|Outcome for 50+ with KS
Jun 23, 2008
A family member has been recently diagnosed with AIDS. His CD4 count is 80 but only contracted the virus just over two years ago. He is now on Truvada and Sustiva, with ABx and is waiting for chemo for the KS which is only on the skin. He is 55 and we don't really know how he will progress and whether we need to plan for a terminal illness. Please help.
| Response from Dr. Moyle
I am sorry to hear about your family member. He is on a good choice of meds and as his CD4 rises and the chemo works, his KS will regress and new lesions will stop appearing. Sometimes new lesions get unmasked by inflammation as the immune system recovers, so allow, say, 6 months for the cessation of new lesions. This is not a terminal illness situation. This should be seen as a potentially serious issue that is now recognised and being treated. Your relative will begin to recover more full health. Some of the KS lesions will leave stains on the skin where they have been, but will otherwise flatten out.
CD4 recovers more slowly in older (>40) folks but it would be reasonable to expect a gain of 100 cells in the first year and maybe 30 each year after that, so it will be a while before his CD4 gets back to normal. His doctor will regularly monitor things like his kidneys and cholesterol, so he should get very good medical care going forward and can start working on delaying/preventing all the common disease of aging, the things that will affect his life in 20 or more years.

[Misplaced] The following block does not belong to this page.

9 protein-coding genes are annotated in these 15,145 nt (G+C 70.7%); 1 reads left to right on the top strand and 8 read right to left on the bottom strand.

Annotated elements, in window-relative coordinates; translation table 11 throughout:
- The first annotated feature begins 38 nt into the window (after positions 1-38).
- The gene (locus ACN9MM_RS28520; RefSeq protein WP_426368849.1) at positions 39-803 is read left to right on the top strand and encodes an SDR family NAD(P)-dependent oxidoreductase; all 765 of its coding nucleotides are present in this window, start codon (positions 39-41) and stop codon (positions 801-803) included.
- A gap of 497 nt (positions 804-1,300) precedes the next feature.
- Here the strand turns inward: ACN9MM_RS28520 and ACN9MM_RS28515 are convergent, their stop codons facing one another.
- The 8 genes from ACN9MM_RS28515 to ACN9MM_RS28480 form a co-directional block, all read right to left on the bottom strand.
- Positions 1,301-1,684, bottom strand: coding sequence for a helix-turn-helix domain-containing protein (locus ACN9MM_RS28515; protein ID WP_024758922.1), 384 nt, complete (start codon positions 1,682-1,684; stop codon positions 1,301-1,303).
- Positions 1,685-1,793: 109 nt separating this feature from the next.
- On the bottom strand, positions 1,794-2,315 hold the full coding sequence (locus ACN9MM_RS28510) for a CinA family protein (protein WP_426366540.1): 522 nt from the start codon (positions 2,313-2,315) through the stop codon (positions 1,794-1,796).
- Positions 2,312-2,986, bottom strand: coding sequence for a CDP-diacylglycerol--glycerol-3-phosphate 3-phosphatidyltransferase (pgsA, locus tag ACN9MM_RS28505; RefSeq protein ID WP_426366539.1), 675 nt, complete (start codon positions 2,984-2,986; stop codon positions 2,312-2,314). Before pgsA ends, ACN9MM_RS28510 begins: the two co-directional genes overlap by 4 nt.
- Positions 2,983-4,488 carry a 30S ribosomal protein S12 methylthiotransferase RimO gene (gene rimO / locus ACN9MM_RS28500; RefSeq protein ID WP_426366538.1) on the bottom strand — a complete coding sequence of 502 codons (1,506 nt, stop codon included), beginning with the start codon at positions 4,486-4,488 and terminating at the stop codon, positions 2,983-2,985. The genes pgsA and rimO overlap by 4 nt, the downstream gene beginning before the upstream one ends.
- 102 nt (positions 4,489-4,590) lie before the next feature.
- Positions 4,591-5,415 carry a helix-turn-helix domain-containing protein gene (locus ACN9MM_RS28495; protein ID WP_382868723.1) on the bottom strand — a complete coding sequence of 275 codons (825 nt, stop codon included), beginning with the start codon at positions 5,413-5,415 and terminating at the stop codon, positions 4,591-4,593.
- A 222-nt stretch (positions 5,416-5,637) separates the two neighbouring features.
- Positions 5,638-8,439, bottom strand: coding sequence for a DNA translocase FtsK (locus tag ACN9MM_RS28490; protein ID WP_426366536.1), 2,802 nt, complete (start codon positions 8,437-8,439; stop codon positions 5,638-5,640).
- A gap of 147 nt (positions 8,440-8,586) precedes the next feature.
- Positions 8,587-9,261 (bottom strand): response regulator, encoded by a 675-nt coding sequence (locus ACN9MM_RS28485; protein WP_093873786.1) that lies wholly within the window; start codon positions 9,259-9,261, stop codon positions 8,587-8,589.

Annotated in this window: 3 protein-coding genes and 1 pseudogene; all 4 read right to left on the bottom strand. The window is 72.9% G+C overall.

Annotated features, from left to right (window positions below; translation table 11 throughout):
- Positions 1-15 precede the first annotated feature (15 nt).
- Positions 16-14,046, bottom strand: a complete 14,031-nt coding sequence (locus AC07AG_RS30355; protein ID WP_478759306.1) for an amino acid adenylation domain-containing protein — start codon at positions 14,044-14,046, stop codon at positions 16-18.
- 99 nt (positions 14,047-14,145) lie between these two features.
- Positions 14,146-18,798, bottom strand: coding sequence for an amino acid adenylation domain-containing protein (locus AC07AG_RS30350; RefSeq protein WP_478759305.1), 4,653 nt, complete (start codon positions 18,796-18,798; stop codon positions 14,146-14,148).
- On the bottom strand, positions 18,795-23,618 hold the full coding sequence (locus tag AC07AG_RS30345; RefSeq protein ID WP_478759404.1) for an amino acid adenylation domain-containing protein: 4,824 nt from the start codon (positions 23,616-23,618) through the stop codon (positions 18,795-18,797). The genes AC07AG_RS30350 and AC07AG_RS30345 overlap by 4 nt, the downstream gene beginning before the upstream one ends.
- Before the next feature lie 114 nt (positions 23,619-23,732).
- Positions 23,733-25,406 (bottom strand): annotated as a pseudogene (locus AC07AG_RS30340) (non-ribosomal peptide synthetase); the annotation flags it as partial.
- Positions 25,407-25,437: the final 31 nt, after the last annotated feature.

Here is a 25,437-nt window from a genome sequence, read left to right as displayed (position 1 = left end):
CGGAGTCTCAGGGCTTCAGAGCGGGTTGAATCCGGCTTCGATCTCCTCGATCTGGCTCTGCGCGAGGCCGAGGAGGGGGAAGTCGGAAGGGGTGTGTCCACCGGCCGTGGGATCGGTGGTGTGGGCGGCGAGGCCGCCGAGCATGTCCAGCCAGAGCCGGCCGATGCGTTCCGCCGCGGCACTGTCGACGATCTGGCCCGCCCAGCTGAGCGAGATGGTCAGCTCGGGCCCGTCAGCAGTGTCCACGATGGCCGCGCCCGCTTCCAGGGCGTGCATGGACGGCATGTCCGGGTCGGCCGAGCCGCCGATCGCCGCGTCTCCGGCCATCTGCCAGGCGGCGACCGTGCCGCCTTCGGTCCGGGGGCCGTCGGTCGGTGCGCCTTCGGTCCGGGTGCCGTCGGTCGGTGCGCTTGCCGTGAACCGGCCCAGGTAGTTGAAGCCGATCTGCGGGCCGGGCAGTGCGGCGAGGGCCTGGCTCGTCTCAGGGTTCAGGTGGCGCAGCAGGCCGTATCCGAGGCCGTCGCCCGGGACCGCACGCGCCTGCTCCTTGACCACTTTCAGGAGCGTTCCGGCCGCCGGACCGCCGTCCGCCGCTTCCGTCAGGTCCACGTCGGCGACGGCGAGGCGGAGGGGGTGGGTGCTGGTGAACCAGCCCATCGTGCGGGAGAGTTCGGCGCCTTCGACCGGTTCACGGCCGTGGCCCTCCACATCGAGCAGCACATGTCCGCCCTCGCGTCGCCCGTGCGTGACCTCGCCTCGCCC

Hope this helps,
Get Email Notifications When This Forum Updates or Subscribe With RSS
- What Is The Most Common Oral Sex Std?
- Are Cough Fever Runny Nose Sore Neck Hiv Symptoms?
- Bilirubin And ALT Elevated With Tired, Weakness, Fever
- Can You Someone Get HIV Through Underwear?
- Difference In Hiv Risk Between Kiss And Insertive Oral Sex
- Does Hiv Come From Gay Men When Women Get It?
This forum is designed for educational purposes only, and experts are not rendering medical, mental health, legal or other professional advice or services. If you have or suspect you may have a medical, mental health, legal or other problem that requires advice, consult your own caregiver, attorney or other qualified professional.
Experts appearing on this page are independent and are solely responsible for editing and fact-checking their material. Neither TheBody.com nor any advertiser is the publisher or speaker of posted visitors' questions or the experts' material.